In a search for an authentic and valid architectural language, some architects have looked towards history for inspiration and sustenance. John Newel Lewis’s Ajoupa traced an unconvincing, albeit beautifully illustrated, historical line from Carib and Arawak dwellings and settlements to the present day.

Colin Laird’s article Trinidad Town House; or the rise and decline of a domestic architecture, published in Caribbean Quarterly in 1954, also cites pre-Columbian precedents as the foundation of our architectural culture, but Laird develops this to provide a fascinating and articulate analysis of the evolution and principles of the design and construction of houses in Trinidad.

This essay is filled with fine observations such as the following concerning the gallery and the evolution of the application of wrought iron into the application of timber fretwork: “The Gallery was discovered. A natural choice, yet only in a few cases are the galleries and verandahs an integral part of the house such as is seen in Spain and Venice. They appear in the majority of cases to be an afterthought. Still perhaps a hang-over from the Gallery-less early estate houses. There is a possible functional reason for this. With these galleries came the wrought-iron rails, brackets, posts, spandrels, very quickly replaced by the cast-iron work of Glasgow that was sweeping across the world to all the colonies . . . it was twenty years before the Trinidadian had time to digest this new feature and interpret it into the cheaper wood . . . this filigree work became the main motif in the external façades.”

With imported ideas dominating the architecture and culture of the Caribbean, there is growing interest in the influence of African architecture. At an architectural conference in Guadeloupe, Rencontres Architecture Caribbeannes, at Pointe-à-Pitre in November 1997, there was much discussion about the African influence in the architecture of the Caribbean. People of African descent make up the majority of the population of the Caribbean, yet the culture of Africa is not immediately visible in the architecture.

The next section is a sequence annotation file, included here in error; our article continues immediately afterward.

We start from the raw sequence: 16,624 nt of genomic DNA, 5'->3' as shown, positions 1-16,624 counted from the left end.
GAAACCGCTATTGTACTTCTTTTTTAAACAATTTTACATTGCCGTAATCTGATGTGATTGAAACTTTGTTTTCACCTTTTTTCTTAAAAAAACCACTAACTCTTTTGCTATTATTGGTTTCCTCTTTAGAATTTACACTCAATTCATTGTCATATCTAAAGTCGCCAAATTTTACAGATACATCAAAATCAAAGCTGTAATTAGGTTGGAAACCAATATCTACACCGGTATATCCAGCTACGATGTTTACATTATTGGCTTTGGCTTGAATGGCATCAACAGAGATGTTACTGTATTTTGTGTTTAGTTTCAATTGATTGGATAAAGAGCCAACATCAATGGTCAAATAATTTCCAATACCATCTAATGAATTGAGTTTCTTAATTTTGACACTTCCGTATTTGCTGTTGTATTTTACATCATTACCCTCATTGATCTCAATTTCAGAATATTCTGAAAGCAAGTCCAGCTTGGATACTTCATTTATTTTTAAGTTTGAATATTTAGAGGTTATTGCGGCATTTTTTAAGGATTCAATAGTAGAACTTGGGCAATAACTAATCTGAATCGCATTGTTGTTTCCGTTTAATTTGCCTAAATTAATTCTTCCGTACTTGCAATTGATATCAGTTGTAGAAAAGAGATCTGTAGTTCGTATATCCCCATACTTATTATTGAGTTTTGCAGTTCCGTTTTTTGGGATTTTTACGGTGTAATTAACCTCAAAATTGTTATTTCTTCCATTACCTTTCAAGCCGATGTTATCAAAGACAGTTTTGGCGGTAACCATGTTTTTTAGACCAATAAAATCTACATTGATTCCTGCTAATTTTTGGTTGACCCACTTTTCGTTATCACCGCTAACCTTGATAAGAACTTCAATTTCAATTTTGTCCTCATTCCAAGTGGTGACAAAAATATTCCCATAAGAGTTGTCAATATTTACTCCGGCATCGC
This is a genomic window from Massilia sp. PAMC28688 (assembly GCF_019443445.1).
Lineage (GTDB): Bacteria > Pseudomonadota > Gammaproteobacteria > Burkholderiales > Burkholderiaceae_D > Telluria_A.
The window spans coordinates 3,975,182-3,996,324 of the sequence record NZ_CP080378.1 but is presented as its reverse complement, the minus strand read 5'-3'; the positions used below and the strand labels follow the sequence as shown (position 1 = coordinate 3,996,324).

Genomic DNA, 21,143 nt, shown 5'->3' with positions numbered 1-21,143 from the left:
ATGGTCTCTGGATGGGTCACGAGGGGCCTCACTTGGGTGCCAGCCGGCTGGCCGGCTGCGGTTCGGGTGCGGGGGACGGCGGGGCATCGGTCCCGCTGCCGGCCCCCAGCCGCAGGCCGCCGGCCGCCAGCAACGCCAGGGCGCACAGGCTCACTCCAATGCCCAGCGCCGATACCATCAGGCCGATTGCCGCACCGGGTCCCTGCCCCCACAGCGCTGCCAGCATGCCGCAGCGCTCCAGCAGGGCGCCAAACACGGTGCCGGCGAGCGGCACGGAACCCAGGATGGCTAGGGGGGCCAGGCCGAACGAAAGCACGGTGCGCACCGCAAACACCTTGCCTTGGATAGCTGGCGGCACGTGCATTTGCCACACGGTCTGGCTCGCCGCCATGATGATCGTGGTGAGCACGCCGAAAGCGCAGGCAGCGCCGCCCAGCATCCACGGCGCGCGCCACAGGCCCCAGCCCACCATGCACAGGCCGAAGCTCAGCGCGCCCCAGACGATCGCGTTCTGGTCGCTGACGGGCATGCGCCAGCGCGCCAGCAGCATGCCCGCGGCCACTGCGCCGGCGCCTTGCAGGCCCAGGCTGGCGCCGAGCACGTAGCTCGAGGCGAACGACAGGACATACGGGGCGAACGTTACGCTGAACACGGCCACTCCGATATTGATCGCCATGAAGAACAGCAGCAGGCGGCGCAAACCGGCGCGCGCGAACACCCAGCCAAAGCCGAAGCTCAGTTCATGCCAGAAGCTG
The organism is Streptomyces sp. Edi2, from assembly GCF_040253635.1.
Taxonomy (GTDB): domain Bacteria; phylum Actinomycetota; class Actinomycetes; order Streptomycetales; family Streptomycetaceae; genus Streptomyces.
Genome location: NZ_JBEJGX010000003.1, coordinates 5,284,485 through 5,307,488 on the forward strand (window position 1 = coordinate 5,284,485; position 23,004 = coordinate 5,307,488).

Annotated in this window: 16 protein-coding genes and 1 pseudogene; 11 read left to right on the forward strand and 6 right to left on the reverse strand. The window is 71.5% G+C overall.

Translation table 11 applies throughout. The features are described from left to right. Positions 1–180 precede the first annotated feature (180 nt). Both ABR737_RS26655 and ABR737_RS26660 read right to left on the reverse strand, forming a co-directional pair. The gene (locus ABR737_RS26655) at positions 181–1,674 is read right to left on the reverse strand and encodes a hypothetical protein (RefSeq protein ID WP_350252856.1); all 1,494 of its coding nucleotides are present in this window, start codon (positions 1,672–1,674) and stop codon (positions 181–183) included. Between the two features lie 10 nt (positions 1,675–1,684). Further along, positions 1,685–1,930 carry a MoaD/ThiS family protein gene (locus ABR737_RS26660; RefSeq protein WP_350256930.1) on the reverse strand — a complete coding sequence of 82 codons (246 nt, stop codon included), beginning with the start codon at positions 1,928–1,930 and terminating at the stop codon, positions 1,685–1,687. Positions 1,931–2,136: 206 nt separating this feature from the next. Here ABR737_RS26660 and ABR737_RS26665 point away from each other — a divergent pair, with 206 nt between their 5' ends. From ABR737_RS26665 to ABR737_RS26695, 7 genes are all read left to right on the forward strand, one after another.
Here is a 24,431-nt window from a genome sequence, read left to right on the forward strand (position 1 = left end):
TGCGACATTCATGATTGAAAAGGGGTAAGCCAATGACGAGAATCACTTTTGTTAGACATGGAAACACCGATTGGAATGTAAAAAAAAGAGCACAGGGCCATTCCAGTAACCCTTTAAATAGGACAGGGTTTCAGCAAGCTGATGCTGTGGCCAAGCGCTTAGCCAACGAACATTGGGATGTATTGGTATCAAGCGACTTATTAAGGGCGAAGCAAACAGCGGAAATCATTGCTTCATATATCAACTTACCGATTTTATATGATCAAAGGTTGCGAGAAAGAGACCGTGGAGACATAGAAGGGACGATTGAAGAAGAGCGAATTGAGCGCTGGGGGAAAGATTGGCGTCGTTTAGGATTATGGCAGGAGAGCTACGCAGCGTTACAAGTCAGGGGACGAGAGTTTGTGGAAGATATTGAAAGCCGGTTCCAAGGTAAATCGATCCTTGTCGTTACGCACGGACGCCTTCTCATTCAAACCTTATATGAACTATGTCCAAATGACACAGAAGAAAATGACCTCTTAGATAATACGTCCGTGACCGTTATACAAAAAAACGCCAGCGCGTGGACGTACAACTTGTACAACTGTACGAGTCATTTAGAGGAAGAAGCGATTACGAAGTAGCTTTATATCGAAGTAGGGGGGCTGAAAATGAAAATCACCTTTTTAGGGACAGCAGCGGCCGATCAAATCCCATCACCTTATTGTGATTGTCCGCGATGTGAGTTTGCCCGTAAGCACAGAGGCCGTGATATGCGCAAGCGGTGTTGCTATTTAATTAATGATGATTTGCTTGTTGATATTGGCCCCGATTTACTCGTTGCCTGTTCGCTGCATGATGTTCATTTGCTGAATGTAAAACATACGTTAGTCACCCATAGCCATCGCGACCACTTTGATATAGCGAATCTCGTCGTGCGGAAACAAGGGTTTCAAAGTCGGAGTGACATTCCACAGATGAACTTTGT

There are, however, significant relationships between Africa and contemporary Caribbean architectural culture which have simply not been widely researched. In his fascinating essay “Architecture of syncretism; Caribbean symbolism” published on the web at Periferia (http://www.periferia.org/), Orestes del Castillo examines the belief systems of Afro-Caribbean people and the profound influence this has had on urban and architectural culture in spite of “the cruel erasure of African culture” by the colonists and slavers.

In Caribbean Style, Berthelot and Gaumé identify in more humble dwellings and in very old simple structures a reliance on age-old techniques using natural materials, and note in some old houses on the island of Marie-Galante the technique used to construct walls from braided twigs daubed with mud, “originally brought to the islands from Africa.”

The absence of any examples of pre-Columbian built culture and the influx of people from all over the world make the Caribbean an engaging place to look at architecture. Modern architecture in all its myriad forms finds a Caribbean face. In Trinidad, the playful and manneristic work of Turton Associates, established by the late Roger Turton; Pat Stanigar’s work in Jamaica; and the work of the young architects Marc Jalet and Emile Romney (Pile et Face) in Guadeloupe all endeavour to create architecture that is unmistakably Caribbean, fully responsive to culture, climate, and context without resorting to the feeble kitsch offerings of more commercial styles. ν

Funding provided by the 11th EDF Regional Private Sector Development Programme Direct Support Grants Programme.
The views expressed on this website are those of the the authors and do not reflect those of the Direct Support Grants Programme.